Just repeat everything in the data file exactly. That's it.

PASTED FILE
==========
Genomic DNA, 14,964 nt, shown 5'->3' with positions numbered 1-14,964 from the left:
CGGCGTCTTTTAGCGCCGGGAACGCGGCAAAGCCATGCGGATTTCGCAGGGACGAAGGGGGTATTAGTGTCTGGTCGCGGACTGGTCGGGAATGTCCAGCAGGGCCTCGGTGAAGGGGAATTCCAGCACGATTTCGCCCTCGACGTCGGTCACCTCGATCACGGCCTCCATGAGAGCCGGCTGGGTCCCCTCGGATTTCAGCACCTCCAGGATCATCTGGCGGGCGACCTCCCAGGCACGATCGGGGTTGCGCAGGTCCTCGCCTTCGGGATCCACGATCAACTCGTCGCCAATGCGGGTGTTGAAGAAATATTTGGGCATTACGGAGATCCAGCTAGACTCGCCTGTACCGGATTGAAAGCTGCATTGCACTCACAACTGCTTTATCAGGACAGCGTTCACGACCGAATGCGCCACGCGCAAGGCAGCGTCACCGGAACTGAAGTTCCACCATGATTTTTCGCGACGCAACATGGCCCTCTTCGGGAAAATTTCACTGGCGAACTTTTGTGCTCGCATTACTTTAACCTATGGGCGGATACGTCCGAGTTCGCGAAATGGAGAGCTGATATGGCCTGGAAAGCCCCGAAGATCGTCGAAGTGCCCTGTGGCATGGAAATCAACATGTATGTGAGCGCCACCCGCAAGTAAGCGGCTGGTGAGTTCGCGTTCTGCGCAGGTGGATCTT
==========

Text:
Genomic DNA, 14,964 nt, shown 5'->3' with positions numbered 1-14,964 from the left:
CGGCGTCTTTTAGCGCCGGGAACGCGGCAAAGCCATGCGGATTTCGCAGGGACGAAGGGGGTATTAGTGTCTGGTCGCGGACTGGTCGGGAATGTCCAGCAGGGCCTCGGTGAAGGGGAATTCCAGCACGATTTCGCCCTCGACGTCGGTCACCTCGATCACGGCCTCCATGAGAGCCGGCTGGGTCCCCTCGGATTTCAGCACCTCCAGGATCATCTGGCGGGCGACCTCCCAGGCACGATCGGGGTTGCGCAGGTCCTCGCCTTCGGGATCCACGATCAACTCGTCGCCAATGCGGGTGTTGAAGAAATATTTGGGCATTACGGAGATCCAGCTAGACTCGCCTGTACCGGATTGAAAGCTGCATTGCACTCACAACTGCTTTATCAGGACAGCGTTCACGACCGAATGCGCCACGCGCAAGGCAGCGTCACCGGAACTGAAGTTCCACCATGATTTTTCGCGACGCAACATGGCCCTCTTCGGGAAAATTTCACTGGCGAACTTTTGTGCTCGCATTACTTTAACCTATGGGCGGATACGTCCGAGTTCGCGAAATGGAGAGCTGATATGGCCTGGAAAGCCCCGAAGATCGTCGAAGTGCCCTGTGGCATGGAAATCAACATGTATGTGAGCGCCACCCGCAAGTAAGCGGCTGGTGAGTTCGCGTTCTGCGCAGGTGGATCTT